The invitation to Jean Paul Gaultier's show offered the first clue of what was in store: It was a puzzle that crumbled in your hands as you opened the envelope.

The moment a soundtrack of cut-and-paste snippets of famous Prince tracks blared and two girls in slashed outfits hit the runway simultaneously, it all became clear: Gaultier was embracing bricollage.

Three-piece suits took on a whole new meaning on his runway. The bottom halves of jackets were hacked off and worn as miniskirts over matching trousers; detachable sleeves hung precariously by little fastenings at the shoulder. Not one to hold back, Gaultier unceremoniously relieved plush fur coats of their entire backsides; long evening gowns were also snipped, turning them into glamorous tank top-and-skirt combos. For those fearful of do-it-yourself endeavors, there were a couple of aged leather coats, plenty of sharp trousers and a substantial array of Purple Rain skirts and tops.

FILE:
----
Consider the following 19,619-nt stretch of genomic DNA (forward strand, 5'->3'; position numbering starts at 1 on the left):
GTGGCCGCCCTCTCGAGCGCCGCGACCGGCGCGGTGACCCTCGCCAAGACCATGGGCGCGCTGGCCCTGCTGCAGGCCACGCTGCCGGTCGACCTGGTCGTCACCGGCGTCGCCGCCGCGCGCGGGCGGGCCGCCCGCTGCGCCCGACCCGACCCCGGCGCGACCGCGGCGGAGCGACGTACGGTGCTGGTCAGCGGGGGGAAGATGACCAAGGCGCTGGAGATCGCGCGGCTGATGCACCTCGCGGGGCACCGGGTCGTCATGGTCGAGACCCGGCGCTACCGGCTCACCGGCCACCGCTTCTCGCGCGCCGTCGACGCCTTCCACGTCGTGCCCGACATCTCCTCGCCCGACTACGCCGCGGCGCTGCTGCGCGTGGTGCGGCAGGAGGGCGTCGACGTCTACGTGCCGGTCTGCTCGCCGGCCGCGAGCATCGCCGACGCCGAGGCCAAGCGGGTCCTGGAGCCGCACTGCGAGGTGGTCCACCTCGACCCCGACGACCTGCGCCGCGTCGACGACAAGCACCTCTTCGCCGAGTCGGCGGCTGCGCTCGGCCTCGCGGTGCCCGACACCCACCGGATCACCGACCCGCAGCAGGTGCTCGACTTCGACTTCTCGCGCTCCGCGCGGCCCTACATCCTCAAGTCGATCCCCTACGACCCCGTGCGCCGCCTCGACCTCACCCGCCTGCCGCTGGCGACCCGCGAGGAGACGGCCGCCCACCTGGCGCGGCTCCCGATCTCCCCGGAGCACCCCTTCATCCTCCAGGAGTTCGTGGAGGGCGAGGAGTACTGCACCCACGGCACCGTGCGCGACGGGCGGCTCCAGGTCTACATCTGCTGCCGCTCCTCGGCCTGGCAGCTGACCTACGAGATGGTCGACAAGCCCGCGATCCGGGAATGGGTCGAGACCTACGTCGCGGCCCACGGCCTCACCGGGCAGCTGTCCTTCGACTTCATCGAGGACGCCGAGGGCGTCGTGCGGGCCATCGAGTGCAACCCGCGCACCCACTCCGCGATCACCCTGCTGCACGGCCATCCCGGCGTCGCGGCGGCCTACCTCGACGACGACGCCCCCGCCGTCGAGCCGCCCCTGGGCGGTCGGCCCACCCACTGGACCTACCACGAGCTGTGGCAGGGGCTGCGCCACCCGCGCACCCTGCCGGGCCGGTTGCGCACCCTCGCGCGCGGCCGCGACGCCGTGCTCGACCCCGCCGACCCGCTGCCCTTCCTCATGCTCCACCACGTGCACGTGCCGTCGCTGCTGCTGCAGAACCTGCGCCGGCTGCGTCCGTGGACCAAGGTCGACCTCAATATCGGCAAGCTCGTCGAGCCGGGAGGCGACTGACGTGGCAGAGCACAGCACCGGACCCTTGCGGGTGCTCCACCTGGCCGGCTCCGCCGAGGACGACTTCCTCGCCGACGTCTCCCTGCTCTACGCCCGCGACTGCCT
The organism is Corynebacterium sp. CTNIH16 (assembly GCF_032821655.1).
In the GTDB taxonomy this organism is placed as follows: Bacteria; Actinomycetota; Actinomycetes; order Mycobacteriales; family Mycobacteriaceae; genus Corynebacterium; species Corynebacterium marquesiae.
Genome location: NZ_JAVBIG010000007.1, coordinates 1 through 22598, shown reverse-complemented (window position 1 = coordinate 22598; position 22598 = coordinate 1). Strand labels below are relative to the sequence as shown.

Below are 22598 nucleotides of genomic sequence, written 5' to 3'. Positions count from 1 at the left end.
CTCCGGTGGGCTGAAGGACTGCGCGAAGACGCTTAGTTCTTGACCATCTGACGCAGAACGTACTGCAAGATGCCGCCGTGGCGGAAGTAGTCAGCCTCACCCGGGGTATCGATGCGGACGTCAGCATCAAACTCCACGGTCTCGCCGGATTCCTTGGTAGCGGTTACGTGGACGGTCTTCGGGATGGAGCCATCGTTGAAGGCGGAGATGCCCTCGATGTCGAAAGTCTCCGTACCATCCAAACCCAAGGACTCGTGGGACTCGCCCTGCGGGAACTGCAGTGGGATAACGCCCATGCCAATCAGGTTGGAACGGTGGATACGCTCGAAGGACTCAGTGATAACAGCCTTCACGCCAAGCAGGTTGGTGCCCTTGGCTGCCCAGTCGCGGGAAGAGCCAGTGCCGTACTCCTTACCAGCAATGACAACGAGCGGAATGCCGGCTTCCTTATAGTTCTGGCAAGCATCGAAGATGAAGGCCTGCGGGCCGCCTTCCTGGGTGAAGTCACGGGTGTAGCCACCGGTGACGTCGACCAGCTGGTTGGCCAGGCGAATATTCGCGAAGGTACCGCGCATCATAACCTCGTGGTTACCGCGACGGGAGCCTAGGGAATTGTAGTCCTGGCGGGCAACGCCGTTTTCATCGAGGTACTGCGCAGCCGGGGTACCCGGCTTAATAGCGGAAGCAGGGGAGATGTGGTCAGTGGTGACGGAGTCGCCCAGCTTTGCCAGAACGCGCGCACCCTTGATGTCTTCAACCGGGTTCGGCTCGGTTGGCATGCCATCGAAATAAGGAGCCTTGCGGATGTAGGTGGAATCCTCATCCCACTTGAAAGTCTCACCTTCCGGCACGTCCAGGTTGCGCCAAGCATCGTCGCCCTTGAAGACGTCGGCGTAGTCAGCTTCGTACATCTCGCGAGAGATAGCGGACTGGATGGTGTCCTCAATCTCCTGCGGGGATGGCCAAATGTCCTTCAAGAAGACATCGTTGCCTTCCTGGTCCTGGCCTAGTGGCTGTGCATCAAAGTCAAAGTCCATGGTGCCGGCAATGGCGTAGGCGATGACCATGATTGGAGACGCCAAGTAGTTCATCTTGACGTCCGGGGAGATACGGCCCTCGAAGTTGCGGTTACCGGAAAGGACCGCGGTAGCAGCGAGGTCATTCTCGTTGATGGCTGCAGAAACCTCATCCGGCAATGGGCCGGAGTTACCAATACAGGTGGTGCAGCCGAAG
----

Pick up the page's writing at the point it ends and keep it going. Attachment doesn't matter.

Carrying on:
"The idea was to make clothes that can be made as you want," exclaimed an exultant Gaultier after the show, in his distinctive brand of English. "You can take them apart and put them back together in different ways. It's about freedom!"